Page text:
Our Lady of the Rosary of the Blacks was built by slaves for their own religious observance. Construction was begun in1704. The slaves built the church, “after work”. Their masters sanctioned this extra-curricular activity since they saw church as a worthy activity, bringing God and salvation into the lives of the slaves. The church was finally completed in 1765. It is characterized by a Roccoco façade, painted a soft larkspur blue. Beautiful twin towers punctuate the exterior. Inside the walls are adorned with Portuguese Azuelo blue tiles depicting various biblical scenes, Neo Classic Altars, a ceiling fresco, three sculptural images of black saints- of Our Lady of the Rosary, São Antônio de Cartegerona e São Benedito. Coptic style miniatures also illustrate scenes from the Bible. Finally, an ancient slave cemetery is set in the garden at the rear of the church property.
Two weeks ago, Lauri had suggested that we stay in town for the Tuesday night street party in the Pelourinho. I agreed as long as we did not sleep over, or take the 11:30 PM Ferry Boat. The Ferry accommodates vehicles and has a one hour trip time. The Kombi ride from Bom Despacho Terminal can be forty minutes. I did not want to get in at one in the morning. The Lancha, much quicker stops running at 7:30 PM. Lauri concurred with my ideas.
We both had full days planned in Salvador. We decided to meet at Terreiro de Jesus in the center of the Pelourinho historic district, around 6:15. Nothing was going on. We considered snacking on street food, but couldn’t come to terms with the best options. I began to suggest the blistered cheese on a stick with honey or oregano garnishes. The cheese sellers walk around town and on the beach with small cast iron crocks filled with red hot coals and a cache of skewered firm cheese. The cheese is set directly on top of the hot coals until it chars and softens. Great Gooey Goodness.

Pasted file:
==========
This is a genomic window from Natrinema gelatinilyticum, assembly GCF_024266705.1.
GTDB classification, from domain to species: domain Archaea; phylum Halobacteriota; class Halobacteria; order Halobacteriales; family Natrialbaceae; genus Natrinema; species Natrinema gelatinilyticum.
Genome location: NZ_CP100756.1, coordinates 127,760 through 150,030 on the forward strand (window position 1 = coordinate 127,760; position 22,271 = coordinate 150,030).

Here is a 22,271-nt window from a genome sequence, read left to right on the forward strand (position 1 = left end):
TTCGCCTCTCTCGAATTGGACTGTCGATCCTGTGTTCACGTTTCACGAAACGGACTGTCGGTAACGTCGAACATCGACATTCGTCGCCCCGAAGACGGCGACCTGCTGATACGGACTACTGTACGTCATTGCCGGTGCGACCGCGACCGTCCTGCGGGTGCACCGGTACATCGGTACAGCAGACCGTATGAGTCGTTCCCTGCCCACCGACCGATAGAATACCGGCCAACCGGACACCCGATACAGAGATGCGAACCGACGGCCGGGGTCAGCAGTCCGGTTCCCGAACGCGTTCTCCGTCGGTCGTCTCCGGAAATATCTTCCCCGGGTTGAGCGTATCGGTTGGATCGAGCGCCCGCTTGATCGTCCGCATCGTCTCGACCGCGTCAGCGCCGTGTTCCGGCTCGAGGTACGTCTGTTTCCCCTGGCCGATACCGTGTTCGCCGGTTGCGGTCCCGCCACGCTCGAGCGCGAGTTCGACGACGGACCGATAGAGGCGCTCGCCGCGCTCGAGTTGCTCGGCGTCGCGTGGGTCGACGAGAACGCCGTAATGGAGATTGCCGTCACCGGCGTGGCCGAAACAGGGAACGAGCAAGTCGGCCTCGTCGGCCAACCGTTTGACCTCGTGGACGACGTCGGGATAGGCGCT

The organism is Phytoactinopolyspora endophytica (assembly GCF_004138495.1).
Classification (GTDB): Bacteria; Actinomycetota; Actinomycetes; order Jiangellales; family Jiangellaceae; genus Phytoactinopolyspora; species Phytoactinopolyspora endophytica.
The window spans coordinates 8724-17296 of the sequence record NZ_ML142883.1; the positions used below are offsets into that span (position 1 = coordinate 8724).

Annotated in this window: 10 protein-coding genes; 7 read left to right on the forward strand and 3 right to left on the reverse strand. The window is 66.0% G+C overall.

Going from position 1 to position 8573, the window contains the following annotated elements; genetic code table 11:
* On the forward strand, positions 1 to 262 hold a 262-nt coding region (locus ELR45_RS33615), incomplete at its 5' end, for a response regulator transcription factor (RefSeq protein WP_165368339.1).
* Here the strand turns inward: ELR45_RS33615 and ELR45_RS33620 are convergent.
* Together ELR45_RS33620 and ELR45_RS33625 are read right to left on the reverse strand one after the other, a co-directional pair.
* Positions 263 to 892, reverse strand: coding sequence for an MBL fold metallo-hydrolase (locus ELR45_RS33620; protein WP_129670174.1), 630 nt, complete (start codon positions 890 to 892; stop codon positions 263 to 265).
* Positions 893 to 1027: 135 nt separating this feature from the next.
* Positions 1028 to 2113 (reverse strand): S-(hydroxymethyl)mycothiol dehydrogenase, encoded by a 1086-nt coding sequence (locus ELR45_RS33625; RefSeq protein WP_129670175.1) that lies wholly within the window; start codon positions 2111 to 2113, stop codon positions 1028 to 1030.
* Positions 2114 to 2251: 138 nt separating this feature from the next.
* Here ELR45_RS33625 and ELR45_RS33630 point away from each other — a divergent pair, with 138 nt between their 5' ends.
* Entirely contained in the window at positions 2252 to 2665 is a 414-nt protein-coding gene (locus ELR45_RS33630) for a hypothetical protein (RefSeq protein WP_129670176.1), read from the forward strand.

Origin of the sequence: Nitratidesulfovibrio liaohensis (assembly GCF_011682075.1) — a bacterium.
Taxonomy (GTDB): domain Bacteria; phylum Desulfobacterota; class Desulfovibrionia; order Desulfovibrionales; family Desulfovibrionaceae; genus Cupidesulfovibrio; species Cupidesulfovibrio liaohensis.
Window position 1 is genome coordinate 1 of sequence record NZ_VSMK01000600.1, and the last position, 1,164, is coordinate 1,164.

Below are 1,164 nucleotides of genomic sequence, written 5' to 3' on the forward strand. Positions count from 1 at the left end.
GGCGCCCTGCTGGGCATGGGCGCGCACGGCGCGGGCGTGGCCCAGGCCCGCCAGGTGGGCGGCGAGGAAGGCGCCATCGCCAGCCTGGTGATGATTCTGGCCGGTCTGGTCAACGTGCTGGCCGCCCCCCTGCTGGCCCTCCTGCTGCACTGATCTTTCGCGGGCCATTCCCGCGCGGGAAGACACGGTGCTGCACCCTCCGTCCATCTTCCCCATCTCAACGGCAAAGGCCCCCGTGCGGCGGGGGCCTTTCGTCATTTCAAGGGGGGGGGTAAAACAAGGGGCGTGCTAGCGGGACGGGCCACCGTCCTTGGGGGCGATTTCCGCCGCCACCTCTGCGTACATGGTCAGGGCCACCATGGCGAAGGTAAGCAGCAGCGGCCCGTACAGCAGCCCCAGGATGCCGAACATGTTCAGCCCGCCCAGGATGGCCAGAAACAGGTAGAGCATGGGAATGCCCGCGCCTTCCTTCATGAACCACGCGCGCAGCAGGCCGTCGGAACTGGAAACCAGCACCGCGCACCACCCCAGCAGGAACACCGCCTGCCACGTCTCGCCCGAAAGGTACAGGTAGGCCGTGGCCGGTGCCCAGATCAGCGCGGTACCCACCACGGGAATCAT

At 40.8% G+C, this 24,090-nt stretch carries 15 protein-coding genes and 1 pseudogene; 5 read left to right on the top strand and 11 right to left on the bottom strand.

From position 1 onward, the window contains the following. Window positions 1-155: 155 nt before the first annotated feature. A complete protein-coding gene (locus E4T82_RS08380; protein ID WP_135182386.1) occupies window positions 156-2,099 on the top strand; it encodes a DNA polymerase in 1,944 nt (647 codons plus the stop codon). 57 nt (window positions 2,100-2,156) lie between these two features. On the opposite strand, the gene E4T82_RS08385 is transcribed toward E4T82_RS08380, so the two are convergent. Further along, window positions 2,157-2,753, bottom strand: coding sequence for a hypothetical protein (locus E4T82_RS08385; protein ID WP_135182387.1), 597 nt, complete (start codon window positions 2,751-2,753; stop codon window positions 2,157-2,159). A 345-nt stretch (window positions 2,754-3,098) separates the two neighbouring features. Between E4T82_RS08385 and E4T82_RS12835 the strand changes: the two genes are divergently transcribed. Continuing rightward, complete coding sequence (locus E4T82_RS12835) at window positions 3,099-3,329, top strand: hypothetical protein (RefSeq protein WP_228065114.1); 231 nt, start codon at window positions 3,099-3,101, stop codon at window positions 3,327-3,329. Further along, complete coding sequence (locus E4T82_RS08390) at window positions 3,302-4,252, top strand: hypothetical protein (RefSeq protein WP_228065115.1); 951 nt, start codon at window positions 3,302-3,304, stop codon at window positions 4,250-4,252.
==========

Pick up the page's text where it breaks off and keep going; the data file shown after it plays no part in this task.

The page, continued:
Just as I began to call the cheese man, two American princess tourists started arguing with him over pricing. I had heard his rate, and it was fair for the area. They were trying to score with their Portu-Spang-lish smug haggling and save probably $0.40. It ended up disgusting me, and I lost my appetite.
I began to walk towards the first Igreja São Francisco, there are three. This one is famous for its excessive décor; Baroque design on crack and acid. Consistent with its décor, it creates of heaven as a party yacht with champagne gurgling up from each faucet. The gold inside could sustain a small nation.
The story goes that the slaves were so angry at the excesses of the church and the demands required to complete work that they wrecked havoc on some of the interior images. Sure enough, some of the cherubs were pregnant, others had engorged penises, their nasty smirks or sniggers looked down at us from every vantage point.
We walked into the end of their midweek service, and were told that the doors about to close. I need to return to properly photograph the church. They do not allow flash photography and I had quickly shot some video; which needs help. Back on the street we headed down the hill to the Praça do Pelourinho, towards the Ladeira (or hill) do Carmo.